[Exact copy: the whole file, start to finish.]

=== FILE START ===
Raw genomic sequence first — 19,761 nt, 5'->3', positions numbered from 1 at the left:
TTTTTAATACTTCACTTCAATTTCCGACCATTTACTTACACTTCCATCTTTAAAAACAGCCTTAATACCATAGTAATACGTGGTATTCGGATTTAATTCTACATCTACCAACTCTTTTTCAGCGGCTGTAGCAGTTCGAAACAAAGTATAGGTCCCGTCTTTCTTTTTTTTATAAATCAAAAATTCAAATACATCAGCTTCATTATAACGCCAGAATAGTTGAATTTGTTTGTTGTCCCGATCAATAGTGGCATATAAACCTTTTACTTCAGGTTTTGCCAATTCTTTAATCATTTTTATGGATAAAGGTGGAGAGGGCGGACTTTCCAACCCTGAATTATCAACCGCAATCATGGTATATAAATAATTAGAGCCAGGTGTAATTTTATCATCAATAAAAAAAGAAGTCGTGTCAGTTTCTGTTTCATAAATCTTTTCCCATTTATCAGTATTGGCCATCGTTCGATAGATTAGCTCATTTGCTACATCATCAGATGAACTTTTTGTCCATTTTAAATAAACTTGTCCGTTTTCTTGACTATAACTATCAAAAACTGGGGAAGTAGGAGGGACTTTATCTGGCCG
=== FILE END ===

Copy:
Raw genomic sequence first — 19,761 nt, 5'->3', positions numbered from 1 at the left:
TTTTTAATACTTCACTTCAATTTCCGACCATTTACTTACACTTCCATCTTTAAAAACAGCCTTAATACCATAGTAATACGTGGTATTCGGATTTAATTCTACATCTACCAACTCTTTTTCAGCGGCTGTAGCAGTTCGAAACAAAGTATAGGTCCCGTCTTTCTTTTTTTTATAAATCAAAAATTCAAATACATCAGCTTCATTATAACGCCAGAATAGTTGAATTTGTTTGTTGTCCCGATCAATAGTGGCATATAAACCTTTTACTTCAGGTTTTGCCAATTCTTTAATCATTTTTATGGATAAAGGTGGAGAGGGCGGACTTTCCAACCCTGAATTATCAACCGCAATCATGGTATATAAATAATTAGAGCCAGGTGTAATTTTATCATCAATAAAAAAAGAAGTCGTGTCAGTTTCTGTTTCATAAATCTTTTCCCATTTATCAGTATTGGCCATCGTTCGATAGATTAGCTCATTTGCTACATCATCAGATGAACTTTTTGTCCATTTTAAATAAACTTGTCCGTTTTCTTGACTATAACTATCAAAAACTGGGGAAGTAGGAGGGACTTTATCTGGCCG